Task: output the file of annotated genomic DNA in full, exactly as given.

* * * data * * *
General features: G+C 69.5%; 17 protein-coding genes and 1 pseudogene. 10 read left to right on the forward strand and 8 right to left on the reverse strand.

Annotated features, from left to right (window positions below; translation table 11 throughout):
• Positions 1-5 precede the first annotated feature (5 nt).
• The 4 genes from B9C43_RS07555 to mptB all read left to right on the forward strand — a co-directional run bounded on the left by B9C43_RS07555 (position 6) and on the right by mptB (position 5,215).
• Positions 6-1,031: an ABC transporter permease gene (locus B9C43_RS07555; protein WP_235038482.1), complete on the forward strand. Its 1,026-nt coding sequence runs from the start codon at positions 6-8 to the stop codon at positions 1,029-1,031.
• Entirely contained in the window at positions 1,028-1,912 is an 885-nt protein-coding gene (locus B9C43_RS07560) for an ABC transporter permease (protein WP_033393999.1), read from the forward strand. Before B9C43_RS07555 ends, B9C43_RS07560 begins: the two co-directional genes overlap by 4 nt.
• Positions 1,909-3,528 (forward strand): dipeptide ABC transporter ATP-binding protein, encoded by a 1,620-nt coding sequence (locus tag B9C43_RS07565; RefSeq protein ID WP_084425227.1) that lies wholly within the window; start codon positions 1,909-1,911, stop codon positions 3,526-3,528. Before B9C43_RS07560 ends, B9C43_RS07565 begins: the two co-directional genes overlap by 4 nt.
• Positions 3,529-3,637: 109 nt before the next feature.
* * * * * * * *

General features: G+C 69.5%; 17 protein-coding genes and 1 pseudogene. 10 read left to right on the forward strand and 8 right to left on the reverse strand.

Annotated features, from left to right (window positions below; translation table 11 throughout):
• Positions 1-5 precede the first annotated feature (5 nt).
• The 4 genes from B9C43_RS07555 to mptB all read left to right on the forward strand — a co-directional run bounded on the left by B9C43_RS07555 (position 6) and on the right by mptB (position 5,215).
• Positions 6-1,031: an ABC transporter permease gene (locus B9C43_RS07555; protein WP_235038482.1), complete on the forward strand. Its 1,026-nt coding sequence runs from the start codon at positions 6-8 to the stop codon at positions 1,029-1,031.
• Entirely contained in the window at positions 1,028-1,912 is an 885-nt protein-coding gene (locus B9C43_RS07560) for an ABC transporter permease (protein WP_033393999.1), read from the forward strand. Before B9C43_RS07555 ends, B9C43_RS07560 begins: the two co-directional genes overlap by 4 nt.
• Positions 1,909-3,528 (forward strand): dipeptide ABC transporter ATP-binding protein, encoded by a 1,620-nt coding sequence (locus tag B9C43_RS07565; RefSeq protein ID WP_084425227.1) that lies wholly within the window; start codon positions 1,909-1,911, stop codon positions 3,526-3,528. Before B9C43_RS07560 ends, B9C43_RS07565 begins: the two co-directional genes overlap by 4 nt.
• Positions 3,529-3,637: 109 nt before the next feature.